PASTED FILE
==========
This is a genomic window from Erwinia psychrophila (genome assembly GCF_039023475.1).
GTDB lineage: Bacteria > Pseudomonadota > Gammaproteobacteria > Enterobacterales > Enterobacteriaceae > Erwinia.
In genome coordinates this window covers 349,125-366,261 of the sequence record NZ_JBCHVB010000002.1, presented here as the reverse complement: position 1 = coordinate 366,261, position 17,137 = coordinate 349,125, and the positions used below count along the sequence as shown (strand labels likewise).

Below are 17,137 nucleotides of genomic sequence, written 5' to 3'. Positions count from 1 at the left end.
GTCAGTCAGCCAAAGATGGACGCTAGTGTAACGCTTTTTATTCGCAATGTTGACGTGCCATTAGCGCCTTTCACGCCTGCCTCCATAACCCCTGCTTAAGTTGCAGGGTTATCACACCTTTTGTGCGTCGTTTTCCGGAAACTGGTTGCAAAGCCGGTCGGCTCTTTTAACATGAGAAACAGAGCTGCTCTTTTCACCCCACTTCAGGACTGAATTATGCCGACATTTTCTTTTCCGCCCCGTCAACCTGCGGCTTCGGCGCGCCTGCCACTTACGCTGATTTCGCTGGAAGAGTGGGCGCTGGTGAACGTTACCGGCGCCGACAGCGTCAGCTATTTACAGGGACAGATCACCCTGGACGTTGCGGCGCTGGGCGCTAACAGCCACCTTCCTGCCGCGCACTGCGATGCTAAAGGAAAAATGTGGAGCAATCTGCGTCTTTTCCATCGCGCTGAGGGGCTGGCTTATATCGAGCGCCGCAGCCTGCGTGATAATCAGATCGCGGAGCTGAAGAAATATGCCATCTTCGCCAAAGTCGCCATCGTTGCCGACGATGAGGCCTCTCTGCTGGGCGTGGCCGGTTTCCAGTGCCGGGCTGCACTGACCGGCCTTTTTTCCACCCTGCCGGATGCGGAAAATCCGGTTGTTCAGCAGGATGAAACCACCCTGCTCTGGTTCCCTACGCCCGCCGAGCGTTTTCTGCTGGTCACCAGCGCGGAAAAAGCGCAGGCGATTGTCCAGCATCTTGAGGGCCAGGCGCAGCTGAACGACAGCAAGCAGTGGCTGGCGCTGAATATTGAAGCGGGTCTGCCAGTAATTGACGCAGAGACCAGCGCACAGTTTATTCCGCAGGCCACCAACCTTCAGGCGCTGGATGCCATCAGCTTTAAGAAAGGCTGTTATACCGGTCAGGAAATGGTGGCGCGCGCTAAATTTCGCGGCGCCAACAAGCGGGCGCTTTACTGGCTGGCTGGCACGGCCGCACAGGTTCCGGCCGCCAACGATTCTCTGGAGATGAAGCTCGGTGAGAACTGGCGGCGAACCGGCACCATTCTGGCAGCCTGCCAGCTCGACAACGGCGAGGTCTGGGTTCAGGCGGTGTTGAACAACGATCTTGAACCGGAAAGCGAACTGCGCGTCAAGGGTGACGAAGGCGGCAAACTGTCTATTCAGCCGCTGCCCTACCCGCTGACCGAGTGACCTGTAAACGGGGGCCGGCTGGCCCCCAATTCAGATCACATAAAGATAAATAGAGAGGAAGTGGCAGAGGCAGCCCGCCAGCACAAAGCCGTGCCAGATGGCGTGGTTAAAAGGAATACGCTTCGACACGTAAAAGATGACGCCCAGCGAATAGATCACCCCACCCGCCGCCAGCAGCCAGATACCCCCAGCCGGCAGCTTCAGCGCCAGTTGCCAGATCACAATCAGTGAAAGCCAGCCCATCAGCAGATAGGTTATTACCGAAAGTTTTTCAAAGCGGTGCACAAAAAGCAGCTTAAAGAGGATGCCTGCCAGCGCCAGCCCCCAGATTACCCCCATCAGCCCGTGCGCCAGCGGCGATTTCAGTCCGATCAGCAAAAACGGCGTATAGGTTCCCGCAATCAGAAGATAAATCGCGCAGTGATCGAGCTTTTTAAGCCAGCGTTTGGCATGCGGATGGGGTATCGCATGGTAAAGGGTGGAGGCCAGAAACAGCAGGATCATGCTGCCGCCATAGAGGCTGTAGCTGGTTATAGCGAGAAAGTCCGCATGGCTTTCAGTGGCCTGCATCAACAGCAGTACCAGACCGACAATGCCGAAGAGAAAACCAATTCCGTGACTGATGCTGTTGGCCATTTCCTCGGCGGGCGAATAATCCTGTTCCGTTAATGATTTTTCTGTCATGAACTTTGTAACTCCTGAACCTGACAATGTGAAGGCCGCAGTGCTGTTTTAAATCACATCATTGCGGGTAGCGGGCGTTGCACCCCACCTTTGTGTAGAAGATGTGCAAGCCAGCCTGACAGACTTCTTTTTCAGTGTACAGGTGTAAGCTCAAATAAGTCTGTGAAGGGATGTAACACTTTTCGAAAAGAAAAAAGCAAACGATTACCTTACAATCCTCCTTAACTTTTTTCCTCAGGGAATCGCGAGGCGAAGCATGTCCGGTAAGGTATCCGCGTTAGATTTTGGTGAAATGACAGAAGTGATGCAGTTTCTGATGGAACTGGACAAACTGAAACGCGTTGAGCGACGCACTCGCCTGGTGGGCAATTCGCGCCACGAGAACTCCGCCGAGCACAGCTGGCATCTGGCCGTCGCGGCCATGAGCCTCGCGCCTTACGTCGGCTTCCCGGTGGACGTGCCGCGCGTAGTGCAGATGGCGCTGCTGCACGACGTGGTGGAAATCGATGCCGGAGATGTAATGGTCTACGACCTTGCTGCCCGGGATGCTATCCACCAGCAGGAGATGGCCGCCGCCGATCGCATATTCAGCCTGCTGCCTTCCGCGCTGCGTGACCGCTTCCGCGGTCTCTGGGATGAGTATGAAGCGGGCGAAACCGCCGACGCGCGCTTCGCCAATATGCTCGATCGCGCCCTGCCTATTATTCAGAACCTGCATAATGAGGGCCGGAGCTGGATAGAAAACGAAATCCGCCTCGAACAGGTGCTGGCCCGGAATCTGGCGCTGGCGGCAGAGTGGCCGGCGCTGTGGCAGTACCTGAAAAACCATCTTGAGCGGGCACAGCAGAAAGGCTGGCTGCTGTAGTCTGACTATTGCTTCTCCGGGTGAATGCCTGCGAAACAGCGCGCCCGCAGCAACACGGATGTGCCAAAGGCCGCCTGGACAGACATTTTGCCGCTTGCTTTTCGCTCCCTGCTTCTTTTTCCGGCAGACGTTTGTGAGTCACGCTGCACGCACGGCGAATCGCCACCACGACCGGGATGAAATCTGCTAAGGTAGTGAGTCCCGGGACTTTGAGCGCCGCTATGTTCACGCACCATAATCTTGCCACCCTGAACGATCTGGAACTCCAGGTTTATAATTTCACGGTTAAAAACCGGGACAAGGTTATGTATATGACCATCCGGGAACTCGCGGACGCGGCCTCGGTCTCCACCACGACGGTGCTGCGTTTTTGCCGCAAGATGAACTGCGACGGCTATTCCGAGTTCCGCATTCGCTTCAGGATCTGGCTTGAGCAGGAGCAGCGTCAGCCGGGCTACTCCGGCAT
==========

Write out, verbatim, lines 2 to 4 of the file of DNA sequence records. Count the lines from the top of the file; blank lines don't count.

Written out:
GTDB lineage: Bacteria > Pseudomonadota > Gammaproteobacteria > Enterobacterales > Enterobacteriaceae > Erwinia.
In genome coordinates this window covers 349,125-366,261 of the sequence record NZ_JBCHVB010000002.1, presented here as the reverse complement: position 1 = coordinate 366,261, position 17,137 = coordinate 349,125, and the positions used below count along the sequence as shown (strand labels likewise).

Below are 17,137 nucleotides of genomic sequence, written 5' to 3'. Positions count from 1 at the left end.